Two and a half miles from its expansive Terminal 8 at JFK International Airport, American Airlines has continued its development at the airport — most recently with its cargo division. Cargo handling operations have begun at a new facility — a move it made to promote efficiency in its operations.
And efficiency is imperative for the operation, which serves a large region spanning from Canada to North Carolina, and boasts the largest pounds per departure.
The new facility — located in building 79, which was previously owned by All Nippon Airways — was officially opened for business by American Airlines Cargo in March.
The company moved from a location of 200,000 square feet to a 135,000-square foot building. Though it offers less square footage, Jonathan Jay, managing director – cargo services for American Airlines at JFK, says the new location is more of a fit for its current operation. “Back when that building was built, we needed all that room,” he says.
“Business changes, so we found that we were not using a lot of that building.”
He explains, “When American had freighters that were set up, the old building was set up for 707 freighters — we had big operation going. We don’t have that anymore. We handle more cargo now in lower deck capacity than we ever did. We average between 700,000 and 800,000 pounds a day, just lower deck. That’s pretty good – that’s about three or four 747s a day.”
The facility has the capacity to handle approximately 35 million pounds per month. In addition to extensive racking space, it also features three coolers for temperature-sensitive cargo.
But the main objective of the move was a handling system that would promote more efficient operations overall. “What we wanted was a handling system that would receive the business that we handle,” he says. “Sixty-five percent of our business is customer- loaded containers, so out of 700,000 pounds, that’s a lot. So we need a way to load trucks and unload trucks relatively quickly without forklifts.”
The handling system in place at building 79 offered a solution, he says.
The system includes six dock doors, a raceway with the capacity to hold about 30 PMCs, and two elevated transfer vehicles that can facilitate the movement of units at a rate of 60 feet per minute — without the need for forklifts. The system has cut the time it takes to receive cargo by about half, he says.
The handling system has been paired with a wi-fi tracking system installed by AA Cargo. It is also working to launch a new project for location tracking. “The new project is more of a Web-based process, but it will allow us to identify shipments at the piece level,” he says. “Not just containers, but when there is bulk cargo, we’ll be able to tell you exactly which piece is shipped or split.”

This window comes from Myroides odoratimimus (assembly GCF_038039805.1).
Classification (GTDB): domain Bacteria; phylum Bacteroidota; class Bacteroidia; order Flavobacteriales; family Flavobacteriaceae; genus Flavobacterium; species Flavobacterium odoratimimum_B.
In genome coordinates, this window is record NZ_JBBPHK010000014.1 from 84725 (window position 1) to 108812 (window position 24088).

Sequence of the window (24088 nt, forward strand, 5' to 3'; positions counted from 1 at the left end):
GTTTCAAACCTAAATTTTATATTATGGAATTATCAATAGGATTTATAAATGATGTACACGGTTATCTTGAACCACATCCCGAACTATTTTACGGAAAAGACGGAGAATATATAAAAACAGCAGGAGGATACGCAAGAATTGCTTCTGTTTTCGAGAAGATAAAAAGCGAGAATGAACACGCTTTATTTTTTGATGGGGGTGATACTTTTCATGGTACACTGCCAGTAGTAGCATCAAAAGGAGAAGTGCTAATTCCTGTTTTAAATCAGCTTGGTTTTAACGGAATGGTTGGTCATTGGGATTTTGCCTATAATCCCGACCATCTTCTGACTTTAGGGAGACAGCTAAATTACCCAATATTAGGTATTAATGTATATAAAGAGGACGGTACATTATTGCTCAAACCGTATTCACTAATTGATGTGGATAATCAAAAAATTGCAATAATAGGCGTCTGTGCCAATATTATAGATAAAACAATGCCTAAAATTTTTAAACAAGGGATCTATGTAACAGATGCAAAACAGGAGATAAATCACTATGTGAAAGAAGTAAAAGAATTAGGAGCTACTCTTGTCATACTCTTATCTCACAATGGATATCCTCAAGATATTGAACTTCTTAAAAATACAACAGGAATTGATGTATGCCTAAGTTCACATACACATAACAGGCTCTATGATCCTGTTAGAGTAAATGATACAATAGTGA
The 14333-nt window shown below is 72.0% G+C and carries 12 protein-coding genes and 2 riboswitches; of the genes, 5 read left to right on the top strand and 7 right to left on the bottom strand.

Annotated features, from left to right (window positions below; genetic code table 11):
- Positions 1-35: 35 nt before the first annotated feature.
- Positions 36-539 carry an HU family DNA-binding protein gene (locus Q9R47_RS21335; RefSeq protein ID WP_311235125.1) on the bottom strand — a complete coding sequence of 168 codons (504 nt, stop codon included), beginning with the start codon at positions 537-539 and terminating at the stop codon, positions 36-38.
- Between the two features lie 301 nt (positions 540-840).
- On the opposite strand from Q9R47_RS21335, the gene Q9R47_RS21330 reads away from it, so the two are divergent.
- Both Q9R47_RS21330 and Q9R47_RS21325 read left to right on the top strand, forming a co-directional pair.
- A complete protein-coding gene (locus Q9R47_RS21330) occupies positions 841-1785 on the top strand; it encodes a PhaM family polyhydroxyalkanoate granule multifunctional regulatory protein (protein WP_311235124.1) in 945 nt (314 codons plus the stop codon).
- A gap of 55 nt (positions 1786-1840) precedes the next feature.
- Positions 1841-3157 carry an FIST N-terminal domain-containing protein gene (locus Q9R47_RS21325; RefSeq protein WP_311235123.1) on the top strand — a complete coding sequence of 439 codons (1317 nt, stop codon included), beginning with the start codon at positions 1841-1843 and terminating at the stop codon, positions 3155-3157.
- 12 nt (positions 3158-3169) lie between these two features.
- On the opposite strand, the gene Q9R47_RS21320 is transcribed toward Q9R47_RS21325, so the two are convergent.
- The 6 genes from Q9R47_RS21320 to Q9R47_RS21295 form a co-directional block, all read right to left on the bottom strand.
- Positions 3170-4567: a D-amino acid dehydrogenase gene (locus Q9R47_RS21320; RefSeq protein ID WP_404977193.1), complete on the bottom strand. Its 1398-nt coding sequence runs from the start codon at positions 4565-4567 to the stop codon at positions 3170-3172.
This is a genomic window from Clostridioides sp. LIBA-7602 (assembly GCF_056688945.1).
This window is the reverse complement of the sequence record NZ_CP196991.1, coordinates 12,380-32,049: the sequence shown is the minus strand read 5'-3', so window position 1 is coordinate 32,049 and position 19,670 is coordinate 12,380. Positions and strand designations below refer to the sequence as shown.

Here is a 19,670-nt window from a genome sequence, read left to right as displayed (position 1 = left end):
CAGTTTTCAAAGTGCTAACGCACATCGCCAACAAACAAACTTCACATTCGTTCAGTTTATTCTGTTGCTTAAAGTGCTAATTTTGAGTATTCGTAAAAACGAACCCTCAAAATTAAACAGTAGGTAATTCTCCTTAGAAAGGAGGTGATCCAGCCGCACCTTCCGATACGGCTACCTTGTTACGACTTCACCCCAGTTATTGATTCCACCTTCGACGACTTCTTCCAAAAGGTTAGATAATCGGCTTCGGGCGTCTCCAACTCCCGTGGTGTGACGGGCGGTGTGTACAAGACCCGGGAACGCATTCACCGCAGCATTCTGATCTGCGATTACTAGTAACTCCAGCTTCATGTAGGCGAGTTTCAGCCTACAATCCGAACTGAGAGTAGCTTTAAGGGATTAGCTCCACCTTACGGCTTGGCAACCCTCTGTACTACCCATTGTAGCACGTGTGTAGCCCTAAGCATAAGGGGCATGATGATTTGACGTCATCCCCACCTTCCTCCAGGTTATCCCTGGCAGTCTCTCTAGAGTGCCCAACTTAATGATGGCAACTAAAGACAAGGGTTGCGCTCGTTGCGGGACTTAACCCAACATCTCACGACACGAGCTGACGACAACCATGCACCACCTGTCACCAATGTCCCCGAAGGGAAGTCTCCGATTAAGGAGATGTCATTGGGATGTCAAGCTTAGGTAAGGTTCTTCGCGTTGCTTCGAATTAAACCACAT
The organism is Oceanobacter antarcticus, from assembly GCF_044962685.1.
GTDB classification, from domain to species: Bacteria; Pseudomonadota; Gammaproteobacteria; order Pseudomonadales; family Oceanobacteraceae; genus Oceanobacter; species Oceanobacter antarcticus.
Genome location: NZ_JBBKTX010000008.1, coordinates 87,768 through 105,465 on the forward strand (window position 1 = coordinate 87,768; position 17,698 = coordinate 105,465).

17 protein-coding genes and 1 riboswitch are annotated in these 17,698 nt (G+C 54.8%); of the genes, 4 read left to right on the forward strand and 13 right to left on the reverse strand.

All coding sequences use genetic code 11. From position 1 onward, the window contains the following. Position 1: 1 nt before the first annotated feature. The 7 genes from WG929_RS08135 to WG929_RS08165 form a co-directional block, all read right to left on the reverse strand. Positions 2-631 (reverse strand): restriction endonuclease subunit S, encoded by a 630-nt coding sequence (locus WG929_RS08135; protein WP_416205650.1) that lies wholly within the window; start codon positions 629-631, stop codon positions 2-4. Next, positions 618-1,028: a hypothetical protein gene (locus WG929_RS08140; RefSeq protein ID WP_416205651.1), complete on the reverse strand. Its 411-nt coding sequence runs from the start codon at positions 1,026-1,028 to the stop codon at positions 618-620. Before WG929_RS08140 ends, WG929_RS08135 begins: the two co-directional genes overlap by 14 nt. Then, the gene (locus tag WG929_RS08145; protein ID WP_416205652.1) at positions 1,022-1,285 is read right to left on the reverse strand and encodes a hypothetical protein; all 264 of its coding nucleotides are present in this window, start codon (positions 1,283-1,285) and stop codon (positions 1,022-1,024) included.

It will also allow for cargo to be received by using a hand-held device, he says.
The move and technological developments came at an opportune time, as the company has begun to see some recovery in cargo. “We’ve had a very, very good March — a very good first quarter. In this facility, we were up about 22 percent for the month of March. We handled an additional 4 million pounds.”
An industry-wide standard that requires 75 percent of passenger cargo to be screened went into effect May 1, leading up to a 100-percent standard in August. “We do a lot of screening now,” he says. “We’re in the 80-percent range. We’re above the requirement now, and it’s just getting to the 100 percent.”
While the cargo division has plans to invest in equipment to reach the 100-percent screening capability, it will also look to partners in the supply chain to share in the responsibility.
“What we want, to make it good for the shipper and good for us, is to have the shipper do the screening,” he says. “We want everybody to be a certified screener. What happens is when you buy a computer or something like that, if they aren’t certified and it’s not screened when we get it, then we’re going to screen it.”
And the development of the facility is ongoing, in particular the development of an automotive shop to support freight vehicles at the location.
And American has continued in investing in additional facilities for its ground handling operations at JFK. The airline rebuilt its terminal GSE maintenance shop about three years ago. It is one of two GSE maintenance shops at JFK, with another located at the hangar.
The previous facility was lacking in some needs. “The highest you could lift a tractor up was with a jack and that was it, that was how we worked for years,” says Robert Cobb, customer service manager and ground service equipment maintenance at American Airlines.
The project reflected the airline’s shift to a more rigid maintenance schedule than in years past. “It was more relaxed then because the equipment was newer so it held up,” he says.
Now a more stringent schedule is in place. “Each shift now has people now that are assigned to PMs and PMs only,” he says.
He continues, “Different people are assigned to different things. There is a powered crew and a non-powered crew.”
The maintenance staff has also taken on various projects to maintain its equipment, including a complete refurbishment of 13 container loaders.
American has become more stringent with its maintenance programs to sustain its existing equipment. Its new-equipment purchases have mostly come in the form of electric. In particular, electric tugs and forklifts for a total of about 170 vehicles of its fleet at JFK.
And the company will undoubtedly continue to develop its presence at JFK. Cobb, who has been with American for 43 years at JFK, has seen the changes firsthand. “The expansions we’ve done, it’s unbelievable,” he says.